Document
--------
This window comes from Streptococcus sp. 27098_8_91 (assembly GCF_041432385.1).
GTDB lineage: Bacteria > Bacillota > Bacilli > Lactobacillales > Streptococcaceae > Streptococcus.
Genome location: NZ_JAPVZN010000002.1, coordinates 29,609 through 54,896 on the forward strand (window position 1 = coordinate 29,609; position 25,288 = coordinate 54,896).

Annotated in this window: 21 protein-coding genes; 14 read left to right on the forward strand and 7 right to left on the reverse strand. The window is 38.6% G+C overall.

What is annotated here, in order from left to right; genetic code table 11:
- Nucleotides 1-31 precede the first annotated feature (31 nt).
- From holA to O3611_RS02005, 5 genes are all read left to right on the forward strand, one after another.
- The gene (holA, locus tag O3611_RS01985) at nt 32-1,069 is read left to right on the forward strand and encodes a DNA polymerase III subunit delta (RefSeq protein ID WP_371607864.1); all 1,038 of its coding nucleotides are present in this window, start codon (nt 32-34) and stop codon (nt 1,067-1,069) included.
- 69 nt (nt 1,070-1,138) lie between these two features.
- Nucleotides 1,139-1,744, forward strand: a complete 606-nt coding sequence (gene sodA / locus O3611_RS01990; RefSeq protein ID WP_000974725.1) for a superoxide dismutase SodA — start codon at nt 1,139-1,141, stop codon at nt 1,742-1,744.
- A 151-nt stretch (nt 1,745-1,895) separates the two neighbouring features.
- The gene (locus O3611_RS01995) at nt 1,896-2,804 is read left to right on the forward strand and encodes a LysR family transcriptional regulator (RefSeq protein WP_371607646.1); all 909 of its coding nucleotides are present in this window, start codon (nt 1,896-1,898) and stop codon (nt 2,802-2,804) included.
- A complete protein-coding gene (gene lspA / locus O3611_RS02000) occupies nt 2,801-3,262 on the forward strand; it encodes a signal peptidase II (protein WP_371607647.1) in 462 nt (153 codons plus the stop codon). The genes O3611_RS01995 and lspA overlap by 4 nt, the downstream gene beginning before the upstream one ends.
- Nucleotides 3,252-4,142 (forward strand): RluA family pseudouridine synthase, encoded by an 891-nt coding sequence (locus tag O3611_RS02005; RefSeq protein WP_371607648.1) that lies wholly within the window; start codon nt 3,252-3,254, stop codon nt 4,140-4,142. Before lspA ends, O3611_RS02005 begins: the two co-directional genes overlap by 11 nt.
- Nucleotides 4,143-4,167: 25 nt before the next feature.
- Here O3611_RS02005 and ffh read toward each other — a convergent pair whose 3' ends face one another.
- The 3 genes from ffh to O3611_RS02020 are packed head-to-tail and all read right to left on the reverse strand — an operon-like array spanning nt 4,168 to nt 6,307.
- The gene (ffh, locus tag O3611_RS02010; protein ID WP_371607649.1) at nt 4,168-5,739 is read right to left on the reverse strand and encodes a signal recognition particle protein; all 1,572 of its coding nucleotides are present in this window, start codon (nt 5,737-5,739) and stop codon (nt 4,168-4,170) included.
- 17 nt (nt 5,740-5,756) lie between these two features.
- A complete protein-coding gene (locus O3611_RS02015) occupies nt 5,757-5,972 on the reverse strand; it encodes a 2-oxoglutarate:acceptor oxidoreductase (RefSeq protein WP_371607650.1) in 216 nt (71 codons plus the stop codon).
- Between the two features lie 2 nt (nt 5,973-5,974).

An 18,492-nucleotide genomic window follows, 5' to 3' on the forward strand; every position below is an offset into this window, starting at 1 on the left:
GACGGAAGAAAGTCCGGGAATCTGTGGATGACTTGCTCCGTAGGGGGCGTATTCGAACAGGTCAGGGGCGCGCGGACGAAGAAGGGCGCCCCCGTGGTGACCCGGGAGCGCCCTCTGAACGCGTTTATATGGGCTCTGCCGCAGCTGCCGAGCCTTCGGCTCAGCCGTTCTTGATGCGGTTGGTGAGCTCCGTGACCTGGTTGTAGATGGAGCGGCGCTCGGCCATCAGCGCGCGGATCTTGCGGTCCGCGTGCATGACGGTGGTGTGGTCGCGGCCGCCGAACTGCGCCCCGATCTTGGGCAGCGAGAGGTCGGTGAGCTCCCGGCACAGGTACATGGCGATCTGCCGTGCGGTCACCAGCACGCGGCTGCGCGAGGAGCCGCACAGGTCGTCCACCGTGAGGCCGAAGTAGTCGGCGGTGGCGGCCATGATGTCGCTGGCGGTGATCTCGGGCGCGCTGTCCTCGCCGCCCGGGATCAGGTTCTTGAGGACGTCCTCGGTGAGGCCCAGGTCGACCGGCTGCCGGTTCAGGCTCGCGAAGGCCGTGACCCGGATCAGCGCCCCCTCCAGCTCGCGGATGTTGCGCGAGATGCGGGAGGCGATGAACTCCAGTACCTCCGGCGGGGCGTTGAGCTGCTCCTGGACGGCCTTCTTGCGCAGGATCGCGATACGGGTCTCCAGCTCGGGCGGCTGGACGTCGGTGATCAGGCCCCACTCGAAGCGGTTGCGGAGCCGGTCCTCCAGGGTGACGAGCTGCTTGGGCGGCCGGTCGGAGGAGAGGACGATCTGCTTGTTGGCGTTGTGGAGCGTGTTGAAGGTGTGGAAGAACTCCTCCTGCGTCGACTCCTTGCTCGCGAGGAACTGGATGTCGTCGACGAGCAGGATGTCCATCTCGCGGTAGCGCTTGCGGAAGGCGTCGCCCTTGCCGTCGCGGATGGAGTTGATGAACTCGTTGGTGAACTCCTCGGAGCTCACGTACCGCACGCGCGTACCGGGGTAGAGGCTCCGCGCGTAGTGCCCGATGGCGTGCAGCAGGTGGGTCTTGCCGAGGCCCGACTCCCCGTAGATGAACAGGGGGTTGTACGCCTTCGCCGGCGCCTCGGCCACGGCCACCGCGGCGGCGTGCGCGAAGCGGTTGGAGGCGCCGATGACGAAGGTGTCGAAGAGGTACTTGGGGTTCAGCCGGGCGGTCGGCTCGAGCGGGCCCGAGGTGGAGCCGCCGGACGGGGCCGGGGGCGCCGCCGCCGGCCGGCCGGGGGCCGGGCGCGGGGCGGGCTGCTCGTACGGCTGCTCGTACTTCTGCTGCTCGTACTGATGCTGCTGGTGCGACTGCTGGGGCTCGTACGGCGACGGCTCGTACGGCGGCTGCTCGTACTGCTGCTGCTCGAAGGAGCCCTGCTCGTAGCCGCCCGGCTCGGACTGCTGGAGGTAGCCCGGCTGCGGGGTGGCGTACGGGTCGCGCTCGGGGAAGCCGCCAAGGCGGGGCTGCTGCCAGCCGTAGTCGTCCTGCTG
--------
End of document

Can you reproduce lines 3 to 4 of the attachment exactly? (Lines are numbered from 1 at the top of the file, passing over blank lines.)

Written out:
Genome location: NZ_JAPVZN010000002.1, coordinates 29,609 through 54,896 on the forward strand (window position 1 = coordinate 29,609; position 25,288 = coordinate 54,896).

Annotated in this window: 21 protein-coding genes; 14 read left to right on the forward strand and 7 right to left on the reverse strand. The window is 38.6% G+C overall.